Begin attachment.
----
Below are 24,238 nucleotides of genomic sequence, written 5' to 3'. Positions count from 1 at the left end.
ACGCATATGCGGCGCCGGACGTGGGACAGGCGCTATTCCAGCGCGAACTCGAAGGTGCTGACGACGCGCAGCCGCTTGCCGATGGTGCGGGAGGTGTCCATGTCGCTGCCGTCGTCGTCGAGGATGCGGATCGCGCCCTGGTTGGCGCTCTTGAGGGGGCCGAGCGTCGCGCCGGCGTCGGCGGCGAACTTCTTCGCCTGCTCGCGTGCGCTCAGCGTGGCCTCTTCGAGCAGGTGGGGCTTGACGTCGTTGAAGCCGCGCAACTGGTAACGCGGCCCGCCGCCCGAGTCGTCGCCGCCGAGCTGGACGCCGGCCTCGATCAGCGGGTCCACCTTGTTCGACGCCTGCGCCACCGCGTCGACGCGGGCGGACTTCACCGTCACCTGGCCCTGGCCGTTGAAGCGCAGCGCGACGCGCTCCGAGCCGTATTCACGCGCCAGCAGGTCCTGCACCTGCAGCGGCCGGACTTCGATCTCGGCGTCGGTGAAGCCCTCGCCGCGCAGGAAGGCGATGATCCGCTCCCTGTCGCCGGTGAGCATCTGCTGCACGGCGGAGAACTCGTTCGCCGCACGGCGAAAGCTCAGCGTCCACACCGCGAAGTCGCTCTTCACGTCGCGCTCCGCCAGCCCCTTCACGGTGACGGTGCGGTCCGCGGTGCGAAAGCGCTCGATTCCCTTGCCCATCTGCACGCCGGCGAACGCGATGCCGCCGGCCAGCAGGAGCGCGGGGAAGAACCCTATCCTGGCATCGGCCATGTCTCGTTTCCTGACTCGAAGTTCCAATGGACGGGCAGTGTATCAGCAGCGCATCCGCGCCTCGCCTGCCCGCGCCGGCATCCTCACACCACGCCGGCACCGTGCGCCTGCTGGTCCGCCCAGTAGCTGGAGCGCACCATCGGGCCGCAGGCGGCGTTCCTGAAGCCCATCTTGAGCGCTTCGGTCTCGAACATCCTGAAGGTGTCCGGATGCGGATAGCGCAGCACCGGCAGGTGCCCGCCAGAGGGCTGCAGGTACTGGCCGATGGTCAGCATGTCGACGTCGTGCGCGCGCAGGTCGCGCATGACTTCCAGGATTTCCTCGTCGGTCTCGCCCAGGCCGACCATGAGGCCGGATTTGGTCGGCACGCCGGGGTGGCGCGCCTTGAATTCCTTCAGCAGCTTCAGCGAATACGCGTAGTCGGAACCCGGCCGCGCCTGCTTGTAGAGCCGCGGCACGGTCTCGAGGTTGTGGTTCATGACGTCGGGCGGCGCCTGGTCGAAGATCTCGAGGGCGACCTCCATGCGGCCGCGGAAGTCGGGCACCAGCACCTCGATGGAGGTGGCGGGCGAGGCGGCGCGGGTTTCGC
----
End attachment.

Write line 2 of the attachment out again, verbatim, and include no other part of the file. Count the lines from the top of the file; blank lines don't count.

ACGCATATGCGGCGCCGGACGTGGGACAGGCGCTATTCCAGCGCGAACTCGAAGGTGCTGACGACGCGCAGCCGCTTGCCGATGGTGCGGGAGGTGTCCATGTCGCTGCCGTCGTCGTCGAGGATGCGGATCGCGCCCTGGTTGGCGCTCTTGAGGGGGCCGAGCGTCGCGCCGGCGTCGGCGGCGAACTTCTTCGCCTGCTCGCGTGCGCTCAGCGTGGCCTCTTCGAGCAGGTGGGGCTTGACGTCGTTGAAGCCGCGCAACTGGTAACGCGGCCCGCCGCCCGAGTCGTCGCCGCCGAGCTGGACGCCGGCCTCGATCAGCGGGTCCACCTTGTTCGACGCCTGCGCCACCGCGTCGACGCGGGCGGACTTCACCGTCACCTGGCCCTGGCCGTTGAAGCGCAGCGCGACGCGCTCCGAGCCGTATTCACGCGCCAGCAGGTCCTGCACCTGCAGCGGCCGGACTTCGATCTCGGCGTCGGTGAAGCCCTCGCCGCGCAGGAAGGCGATGATCCGCTCCCTGTCGCCGGTGAGCATCTGCTGCACGGCGGAGAACTCGTTCGCCGCACGGCGAAAGCTCAGCGTCCACACCGCGAAGTCGCTCTTCACGTCGCGCTCCGCCAGCCCCTTCACGGTGACGGTGCGGTCCGCGGTGCGAAAGCGCTCGATTCCCTTGCCCATCTGCACGCCGGCGAACGCGATGCCGCCGGCCAGCAGGAGCGCGGGGAAGAACCCTATCCTGGCATCGGCCATGTCTCGTTTCCTGACTCGAAGTTCCAATGGACGGGCAGTGTATCAGCAGCGCATCCGCGCCTCGCCTGCCCGCGCCGGCATCCTCACACCACGCCGGCACCGTGCGCCTGCTGGTCCGCCCAGTAGCTGGAGCGCACCATCGGGCCGCAGGCGGCGTTCCTGAAGCCCATCTTGAGCGCTTCGGTCTCGAACATCCTGAAGGTGTCCGGATGCGGATAGCGCAGCACCGGCAGGTGCCCGCCAGAGGGCTGCAGGTACTGGCCGATGGTCAGCATGTCGACGTCGTGCGCGCGCAGGTCGCGCATGACTTCCAGGATTTCCTCGTCGGTCTCGCCCAGGCCGACCATGAGGCCGGATTTGGTCGGCACGCCGGGGTGGCGCGCCTTGAATTCCTTCAGCAGCTTCAGCGAATACGCGTAGTCGGAACCCGGCCGCGCCTGCTTGTAGAGCCGCGGCACGGTCTCGAGGTTGTGGTTCATGACGTCGGGCGGCGCCTGGTCGAAGATCTCGAGGGCGACCTCCATGCGGCCGCGGAAGTCGGGCACCAGCACCTCGATGGAGGTGGCGGGCGAGGCGGCGCGGGTTTCGC